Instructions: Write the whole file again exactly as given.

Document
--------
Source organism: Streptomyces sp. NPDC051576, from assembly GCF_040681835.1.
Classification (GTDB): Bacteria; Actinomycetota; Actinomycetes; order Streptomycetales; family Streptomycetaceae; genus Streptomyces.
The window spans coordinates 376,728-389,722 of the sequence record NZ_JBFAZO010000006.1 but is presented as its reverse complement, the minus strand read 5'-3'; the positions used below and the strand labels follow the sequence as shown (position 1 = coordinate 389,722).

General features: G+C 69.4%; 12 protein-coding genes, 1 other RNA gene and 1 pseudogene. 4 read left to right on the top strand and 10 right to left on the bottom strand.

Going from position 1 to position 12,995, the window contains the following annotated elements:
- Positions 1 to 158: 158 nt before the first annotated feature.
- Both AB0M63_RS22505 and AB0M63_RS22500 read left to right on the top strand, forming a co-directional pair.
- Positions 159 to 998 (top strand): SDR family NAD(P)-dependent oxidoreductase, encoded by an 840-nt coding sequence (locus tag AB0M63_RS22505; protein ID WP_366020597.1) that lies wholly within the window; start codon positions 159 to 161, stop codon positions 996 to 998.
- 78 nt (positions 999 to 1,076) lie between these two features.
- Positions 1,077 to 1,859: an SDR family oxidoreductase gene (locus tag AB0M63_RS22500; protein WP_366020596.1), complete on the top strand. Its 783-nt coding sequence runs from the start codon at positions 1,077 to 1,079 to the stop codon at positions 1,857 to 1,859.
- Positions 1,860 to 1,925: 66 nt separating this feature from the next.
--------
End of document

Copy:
Source organism: Streptomyces sp. NPDC051576, from assembly GCF_040681835.1.
Classification (GTDB): Bacteria; Actinomycetota; Actinomycetes; order Streptomycetales; family Streptomycetaceae; genus Streptomyces.
The window spans coordinates 376,728-389,722 of the sequence record NZ_JBFAZO010000006.1 but is presented as its reverse complement, the minus strand read 5'-3'; the positions used below and the strand labels follow the sequence as shown (position 1 = coordinate 389,722).

General features: G+C 69.4%; 12 protein-coding genes, 1 other RNA gene and 1 pseudogene. 4 read left to right on the top strand and 10 right to left on the bottom strand.

Going from position 1 to position 12,995, the window contains the following annotated elements:
- Positions 1 to 158: 158 nt before the first annotated feature.
- Both AB0M63_RS22505 and AB0M63_RS22500 read left to right on the top strand, forming a co-directional pair.
- Positions 159 to 998 (top strand): SDR family NAD(P)-dependent oxidoreductase, encoded by an 840-nt coding sequence (locus tag AB0M63_RS22505; protein ID WP_366020597.1) that lies wholly within the window; start codon positions 159 to 161, stop codon positions 996 to 998.
- 78 nt (positions 999 to 1,076) lie between these two features.
- Positions 1,077 to 1,859: an SDR family oxidoreductase gene (locus tag AB0M63_RS22500; protein WP_366020596.1), complete on the top strand. Its 783-nt coding sequence runs from the start codon at positions 1,077 to 1,079 to the stop codon at positions 1,857 to 1,859.
- Positions 1,860 to 1,925: 66 nt separating this feature from the next.